| Source: CSO
Irish Gross Domestic Product (GDP) and Gross National Product (GNP) for the first quarter of 2009 fell sharply according to data today from the CSO. Compared with the corresponding quarter of 2008, GDP at constant prices was 8.5 per cent lower while GNP - - which excludes profits from multi-national companies - - was 12.0 per cent lower. The seasonally adjusted estimates show that, compared with the previous quarter, GDP fell by 1.5 per cent and GNP by 4.5 per cent. Service exports at €16,050m fell €360m largely due to insurance and financial services. Service imports rose. Ireland’s External Debt increased to €1.69 trillion at end March 2009.
Some of the main features of the results are:
Consumer spending (personal consumption of goods and services) in volume terms was 9.1 per cent lower in Q1 2009 compared with the same period of the previous year.
Capital investment, in constant prices, declined by 34.1 per cent in Q1 2009 compared with Q1 2008.
Net Exports (exports minus imports) in constant prices were €2,814 million higher in Q1 2009 compared with Q1 2008.
The volume of output of Industry (incl. Construction) decreased by 10.5 per cent in Q1 2009 compared with Q1 2008. Within this the output of the Construction sector fell by 31.4 per cent over the same period.
Output of Distribution, Transport and Communications was down 10.9 per cent while Output of Other Services was 3.5 per cent lower in the first quarter of 2009 compared with the same period of last year.
The CSO says the estimate of GNP is derived by adjusting GDP for income flows between residents and non-residents. The timing of these flows can be variable. They include, in particular, the profits of foreign owned enterprises which increased by some €713m between Q1 2008 and Q1 2009. The increase, in this quarter, in the net factor income flows is also affected by (a) reduced credits (inward flows), compared to Q1 2008, to Irish outward direct investment enterprises and (b) increased interest payments on government debt. As a result, the decline in GNP was more severe than that in GDP.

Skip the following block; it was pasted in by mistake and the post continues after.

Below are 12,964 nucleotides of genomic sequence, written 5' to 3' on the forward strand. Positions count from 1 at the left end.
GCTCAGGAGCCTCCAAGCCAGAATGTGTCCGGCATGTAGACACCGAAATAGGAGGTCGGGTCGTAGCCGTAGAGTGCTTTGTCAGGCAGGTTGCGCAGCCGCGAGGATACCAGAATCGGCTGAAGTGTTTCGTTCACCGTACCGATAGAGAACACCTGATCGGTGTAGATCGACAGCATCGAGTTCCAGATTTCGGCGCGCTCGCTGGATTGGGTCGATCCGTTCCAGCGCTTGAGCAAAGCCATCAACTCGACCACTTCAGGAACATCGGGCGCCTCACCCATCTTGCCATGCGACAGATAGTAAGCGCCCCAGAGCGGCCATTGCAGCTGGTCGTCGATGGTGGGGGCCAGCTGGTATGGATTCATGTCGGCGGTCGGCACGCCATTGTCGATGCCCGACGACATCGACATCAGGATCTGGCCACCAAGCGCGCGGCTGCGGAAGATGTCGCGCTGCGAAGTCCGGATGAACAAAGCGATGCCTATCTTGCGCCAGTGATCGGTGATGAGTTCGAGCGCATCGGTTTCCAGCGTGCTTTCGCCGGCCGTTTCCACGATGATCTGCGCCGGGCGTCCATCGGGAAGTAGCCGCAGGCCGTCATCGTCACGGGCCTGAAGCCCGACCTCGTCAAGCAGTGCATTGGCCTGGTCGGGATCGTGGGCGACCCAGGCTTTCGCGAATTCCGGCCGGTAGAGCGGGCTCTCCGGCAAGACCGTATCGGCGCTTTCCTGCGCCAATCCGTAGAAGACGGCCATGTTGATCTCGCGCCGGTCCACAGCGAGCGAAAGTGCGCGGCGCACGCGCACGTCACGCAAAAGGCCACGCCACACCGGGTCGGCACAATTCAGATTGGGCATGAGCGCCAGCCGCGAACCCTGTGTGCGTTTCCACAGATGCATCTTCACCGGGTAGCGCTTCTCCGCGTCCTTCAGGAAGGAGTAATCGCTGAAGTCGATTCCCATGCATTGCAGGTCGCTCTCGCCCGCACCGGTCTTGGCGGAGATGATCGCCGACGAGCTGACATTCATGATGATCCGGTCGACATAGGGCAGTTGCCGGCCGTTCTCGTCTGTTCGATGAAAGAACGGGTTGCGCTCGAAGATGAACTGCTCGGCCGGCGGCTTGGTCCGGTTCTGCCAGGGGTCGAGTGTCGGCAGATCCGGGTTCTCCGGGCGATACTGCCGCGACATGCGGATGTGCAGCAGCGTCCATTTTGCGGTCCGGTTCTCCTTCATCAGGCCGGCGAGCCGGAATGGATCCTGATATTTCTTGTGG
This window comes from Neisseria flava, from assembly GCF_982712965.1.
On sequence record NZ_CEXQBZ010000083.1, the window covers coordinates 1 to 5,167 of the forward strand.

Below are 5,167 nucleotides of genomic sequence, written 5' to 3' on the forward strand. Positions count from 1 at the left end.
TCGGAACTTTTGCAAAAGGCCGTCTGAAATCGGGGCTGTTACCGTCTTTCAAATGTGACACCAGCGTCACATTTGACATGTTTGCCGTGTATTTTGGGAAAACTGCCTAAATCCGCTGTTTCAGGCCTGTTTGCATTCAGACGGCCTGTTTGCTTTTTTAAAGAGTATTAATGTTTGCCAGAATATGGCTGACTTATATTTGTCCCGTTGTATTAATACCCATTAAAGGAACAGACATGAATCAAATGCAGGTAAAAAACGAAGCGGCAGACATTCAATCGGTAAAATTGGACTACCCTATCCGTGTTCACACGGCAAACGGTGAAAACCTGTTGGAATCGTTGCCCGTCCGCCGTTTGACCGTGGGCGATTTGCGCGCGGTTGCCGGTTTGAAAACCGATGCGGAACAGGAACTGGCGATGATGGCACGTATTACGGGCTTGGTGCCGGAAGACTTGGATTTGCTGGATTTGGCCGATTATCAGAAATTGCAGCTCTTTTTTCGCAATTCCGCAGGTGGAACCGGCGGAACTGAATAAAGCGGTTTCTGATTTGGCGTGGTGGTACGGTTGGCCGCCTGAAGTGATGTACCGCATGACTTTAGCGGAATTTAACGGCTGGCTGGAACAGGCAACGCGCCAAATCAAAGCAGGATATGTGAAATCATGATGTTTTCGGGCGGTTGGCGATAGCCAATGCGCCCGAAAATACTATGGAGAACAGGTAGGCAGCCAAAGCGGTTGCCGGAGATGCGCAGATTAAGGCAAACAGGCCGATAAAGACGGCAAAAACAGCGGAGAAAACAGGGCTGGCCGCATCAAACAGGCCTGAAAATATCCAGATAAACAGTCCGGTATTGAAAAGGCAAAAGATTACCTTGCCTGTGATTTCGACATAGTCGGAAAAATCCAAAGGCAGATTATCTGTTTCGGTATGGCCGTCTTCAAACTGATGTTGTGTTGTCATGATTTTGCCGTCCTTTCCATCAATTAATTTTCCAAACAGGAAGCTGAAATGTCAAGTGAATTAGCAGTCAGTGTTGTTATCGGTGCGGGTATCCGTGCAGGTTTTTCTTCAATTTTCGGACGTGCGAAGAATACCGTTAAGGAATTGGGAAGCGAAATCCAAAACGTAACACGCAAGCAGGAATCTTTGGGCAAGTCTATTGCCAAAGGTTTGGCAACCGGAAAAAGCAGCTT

GNP is a more useful measure of Irish economic performance because of the significant presence of multinationals in Ireland.
€2.5bn current account deficit 1st Quarter 2009
The CSO also reported that the Balance of Payments current account deficit for the 1st Quarter 2009 was €2,530m, over €1.6bn lower than that of €4,175m for the same period in 2008. Due mainly to much lower imports, the first quarter merchandise surplus of €8,020m
was over €3.7bn higher year on year while the invisibles deficit increased by almost €2.1bn to €10,550m. Similarly, the deficits on services (€2,180m) and income (€7,586m) were both about €1bn higher .
| Source: CSO
Total service exports at €16,050m dropped €360m largely due to insurance and financial services.
Service imports at €18,230m were up over €600m due mainly to higher royalties/licences and miscellaneous business services. Over the same period tourism and travel receipts (€640m) and expenditure abroad (€1,324m) were down. The higher income deficit results largely from reduced profits and interest earnings by Irish-owned businesses abroad (€1,808m) along with increased outflows of profits and interest from foreign-owned enterprises in Ireland (€8,631m) - see Table 2a. Interest outflows on Government External Debt also
increased. In the financial account, Irish (mostly IFSC) residents redeemed €40bn of foreign portfolio assets and repaid €27.8bn of portfolio liabilities. Inward direct investment was low at €794m and was similar to outflows.
Ireland’s External Debt increases to €1.69 trillion at end March 2009
Additionally, the CSO reported that at 31 March 2009, the gross external debt of all resident sectors (i.e. general government, the monetary authority, financial and non-financial corporations and households) amounted to €1,693bn, an increase of €32bn on the level at the end of the previous quarter. The increase arose from a combination of exchange rate effects and the availability of new data. The CSO said it should be noted that much of this external debt is offset by holdings of foreign financial assets by Irish residents.
Other points of note in the latest results are: